By Edsel Cook
Have you ever imagined moving a small object across the room by just pointing at the direction you need it to go? German researchers have created a device called LeviCursor that can accomplish that magical task of levitating items with invisible ultrasonic waves.
LeviCursor is the the latest step towards realizing a dream long cherished by information technology (IT) researchers: the ability to manipulate each and every characteristic of an object through the use of a computer.
Creating this “Ultimate Display” is one of the biggest goals of IT researchers like Dr. Jörg Müller of the University of Bayreuth (Bayreuth). He and his colleagues have devoted themselves to perfecting a method where they could manipulate the spatial position of a particle with incredible accuracy.
The LeviCursor consists of a pair of panels that are arranged horizontally and parallel to each other. The boards are separated by eight inches (20 centimeters) of empty space.
The surfaces of the panels feature tight clusters of electroacoustic transducers, which are better known as loudspeakers. When activated, these loudspeakers will emit ultrasonic waves that cannot be picked up by human ears. (Related: Researchers turn levitation into reality.)
This ultrasonic device will levitate small objects to where you are pointing
Any objects found in the space between the LeviCursor’s boards will be trapped between acoustic waves coming from opposite directions. Objects that are small and light enough will float in mid-air without any visible or audible means of support.
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Furthermore, it is possible to adjust the phases of the high-frequency sound waves. Phases are the positions of an instance on a single cycle of a waveform. Changing them will allow the ultrasonic waves to move the suspended object anywhere within the area they are interacting in.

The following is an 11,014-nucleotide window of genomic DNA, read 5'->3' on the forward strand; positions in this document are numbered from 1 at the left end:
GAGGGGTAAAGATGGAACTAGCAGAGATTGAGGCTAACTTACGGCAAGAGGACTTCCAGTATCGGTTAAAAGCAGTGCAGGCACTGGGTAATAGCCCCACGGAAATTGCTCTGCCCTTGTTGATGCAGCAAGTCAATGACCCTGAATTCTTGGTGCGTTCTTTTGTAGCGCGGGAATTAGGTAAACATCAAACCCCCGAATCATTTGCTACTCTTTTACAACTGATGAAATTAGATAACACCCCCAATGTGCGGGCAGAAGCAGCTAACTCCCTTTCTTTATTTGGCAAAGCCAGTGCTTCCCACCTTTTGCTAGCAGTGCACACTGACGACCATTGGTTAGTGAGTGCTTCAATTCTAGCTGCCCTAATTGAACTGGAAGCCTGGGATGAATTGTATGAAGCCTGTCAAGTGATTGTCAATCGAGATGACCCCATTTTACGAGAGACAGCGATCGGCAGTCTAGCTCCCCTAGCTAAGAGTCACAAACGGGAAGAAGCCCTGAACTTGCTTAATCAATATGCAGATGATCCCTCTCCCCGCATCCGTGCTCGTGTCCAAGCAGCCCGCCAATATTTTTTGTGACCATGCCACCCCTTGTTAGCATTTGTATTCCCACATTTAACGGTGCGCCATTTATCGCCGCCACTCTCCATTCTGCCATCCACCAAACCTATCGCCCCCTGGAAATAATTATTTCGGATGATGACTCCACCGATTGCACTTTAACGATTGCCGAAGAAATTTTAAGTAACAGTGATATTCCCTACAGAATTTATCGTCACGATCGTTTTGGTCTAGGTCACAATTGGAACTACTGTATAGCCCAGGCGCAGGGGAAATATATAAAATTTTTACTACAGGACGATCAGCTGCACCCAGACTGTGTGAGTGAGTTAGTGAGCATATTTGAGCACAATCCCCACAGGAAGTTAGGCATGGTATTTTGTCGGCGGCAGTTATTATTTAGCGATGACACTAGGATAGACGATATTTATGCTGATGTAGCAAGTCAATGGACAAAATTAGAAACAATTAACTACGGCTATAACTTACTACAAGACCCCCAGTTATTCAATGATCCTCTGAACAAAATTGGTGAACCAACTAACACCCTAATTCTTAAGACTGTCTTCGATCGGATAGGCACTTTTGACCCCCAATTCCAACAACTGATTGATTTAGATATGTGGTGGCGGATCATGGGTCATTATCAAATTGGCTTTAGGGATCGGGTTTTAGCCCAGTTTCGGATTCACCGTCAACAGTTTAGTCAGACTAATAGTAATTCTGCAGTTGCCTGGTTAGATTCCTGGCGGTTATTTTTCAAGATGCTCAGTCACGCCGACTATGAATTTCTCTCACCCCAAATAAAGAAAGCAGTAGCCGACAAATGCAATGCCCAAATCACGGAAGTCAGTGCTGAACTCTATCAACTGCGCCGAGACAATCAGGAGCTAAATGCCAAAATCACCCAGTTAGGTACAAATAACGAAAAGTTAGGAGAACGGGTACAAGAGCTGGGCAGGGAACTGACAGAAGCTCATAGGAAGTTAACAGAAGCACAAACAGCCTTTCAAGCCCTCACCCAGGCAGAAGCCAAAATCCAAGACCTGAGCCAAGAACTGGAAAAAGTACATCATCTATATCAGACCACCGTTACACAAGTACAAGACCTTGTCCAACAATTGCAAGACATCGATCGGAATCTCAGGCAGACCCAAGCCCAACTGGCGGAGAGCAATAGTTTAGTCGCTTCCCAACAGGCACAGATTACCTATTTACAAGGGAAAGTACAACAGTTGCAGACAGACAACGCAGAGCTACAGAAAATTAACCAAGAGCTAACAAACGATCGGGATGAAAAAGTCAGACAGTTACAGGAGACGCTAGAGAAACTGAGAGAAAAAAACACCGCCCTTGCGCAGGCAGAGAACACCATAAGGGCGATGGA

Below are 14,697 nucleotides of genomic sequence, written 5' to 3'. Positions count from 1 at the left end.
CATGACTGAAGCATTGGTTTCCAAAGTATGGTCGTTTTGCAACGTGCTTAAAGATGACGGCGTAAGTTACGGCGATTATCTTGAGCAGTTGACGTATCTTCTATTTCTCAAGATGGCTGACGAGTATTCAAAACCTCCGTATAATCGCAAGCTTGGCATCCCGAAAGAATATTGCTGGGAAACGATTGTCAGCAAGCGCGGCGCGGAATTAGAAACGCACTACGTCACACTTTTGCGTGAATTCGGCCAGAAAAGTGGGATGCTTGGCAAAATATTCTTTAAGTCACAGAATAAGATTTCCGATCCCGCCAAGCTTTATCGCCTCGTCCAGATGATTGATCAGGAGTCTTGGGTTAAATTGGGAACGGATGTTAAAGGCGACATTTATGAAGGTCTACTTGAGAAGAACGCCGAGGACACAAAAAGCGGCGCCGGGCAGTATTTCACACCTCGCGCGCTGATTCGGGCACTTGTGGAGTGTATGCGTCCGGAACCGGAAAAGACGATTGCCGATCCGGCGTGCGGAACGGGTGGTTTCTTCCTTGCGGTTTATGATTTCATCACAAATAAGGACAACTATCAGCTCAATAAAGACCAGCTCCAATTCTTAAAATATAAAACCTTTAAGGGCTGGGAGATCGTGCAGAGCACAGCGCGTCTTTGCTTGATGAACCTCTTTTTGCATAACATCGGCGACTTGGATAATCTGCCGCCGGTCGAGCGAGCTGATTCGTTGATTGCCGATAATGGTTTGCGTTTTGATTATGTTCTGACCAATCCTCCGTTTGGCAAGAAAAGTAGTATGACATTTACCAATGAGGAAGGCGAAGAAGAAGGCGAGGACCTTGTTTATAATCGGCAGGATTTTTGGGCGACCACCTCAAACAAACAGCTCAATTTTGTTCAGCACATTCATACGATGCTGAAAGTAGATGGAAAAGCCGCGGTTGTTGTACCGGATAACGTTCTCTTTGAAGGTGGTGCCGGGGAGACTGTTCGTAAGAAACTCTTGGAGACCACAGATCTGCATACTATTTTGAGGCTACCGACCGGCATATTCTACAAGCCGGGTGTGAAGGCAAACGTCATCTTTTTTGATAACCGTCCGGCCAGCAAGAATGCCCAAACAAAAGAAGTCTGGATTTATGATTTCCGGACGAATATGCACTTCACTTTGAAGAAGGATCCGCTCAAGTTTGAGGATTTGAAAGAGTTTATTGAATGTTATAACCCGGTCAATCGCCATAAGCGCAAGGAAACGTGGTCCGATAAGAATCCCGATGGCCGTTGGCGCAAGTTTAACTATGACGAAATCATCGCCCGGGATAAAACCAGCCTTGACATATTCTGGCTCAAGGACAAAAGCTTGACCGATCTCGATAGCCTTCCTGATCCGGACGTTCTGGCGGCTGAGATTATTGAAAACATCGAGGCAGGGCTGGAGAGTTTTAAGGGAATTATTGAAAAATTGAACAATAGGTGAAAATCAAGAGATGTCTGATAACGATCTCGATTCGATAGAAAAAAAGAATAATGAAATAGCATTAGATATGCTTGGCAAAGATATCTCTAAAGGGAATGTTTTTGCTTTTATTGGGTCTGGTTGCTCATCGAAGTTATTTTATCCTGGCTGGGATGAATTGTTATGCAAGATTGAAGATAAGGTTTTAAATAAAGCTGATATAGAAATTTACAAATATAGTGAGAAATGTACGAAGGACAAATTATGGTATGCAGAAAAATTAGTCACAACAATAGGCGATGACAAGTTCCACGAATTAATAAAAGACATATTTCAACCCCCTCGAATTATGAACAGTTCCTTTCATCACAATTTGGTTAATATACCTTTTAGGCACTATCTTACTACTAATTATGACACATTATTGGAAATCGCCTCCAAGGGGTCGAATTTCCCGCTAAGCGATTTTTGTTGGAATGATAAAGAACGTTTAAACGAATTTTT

The user can direct the movement of the object with an optical pointer that is worn on the finger. The light-based marker projected by the pointer will alter the three-dimension field of ultrasonic waves, causing the object to float towards the illuminated point.
Müller’s team has greatly refined the process of controlling the ultrasonic waves with the optical pointer. An object levitated by LeviCursor can be freely moved within the three dimensions that are parallel to the fingertip of the user.
The levitated objects track the movements of the fingertip almost immediately. There is no visible lag and the movements proceed smoothly. Finally, there is no need for the user to physically interact with the device at any given time.
A possible ultrasonic alternative to light-based holograms
The Bayreuth researchers presented their new ultrasonic device at an international information technology conference in Tokyo. The seemingly magical abilities of LeviCursor drew much attention from the attendees.
“Visitors from the scientific community were very impressed with how far we have already brought forward the physical fundamentals of the ultrasound-controlled levitation of objects,” said Viktorija Paneva, one of the Bayreuth presenters. “Our aim is to further refine this technology over the next few years.”
Depending on the weight of an object, LeviCursor can propel it to a maximum of 2.6 feet (80 centimeters) per second. Paneva said that they are going to improve the device’s acceleration and top speed.
Eventually, she and her colleagues want their ultrasonic device to assemble floating particles into a virtual object. That would replicate the capabilities of the fictional holodeck of Star Trek, which creates holograms out of thin air.
“But let’s imagine one day being able to precisely control the very fast movement of many, extremely small particles down at the micron level,” said Müller. “In that case larger objects composed out of these particles could transform into other objects in the blink of an eye.”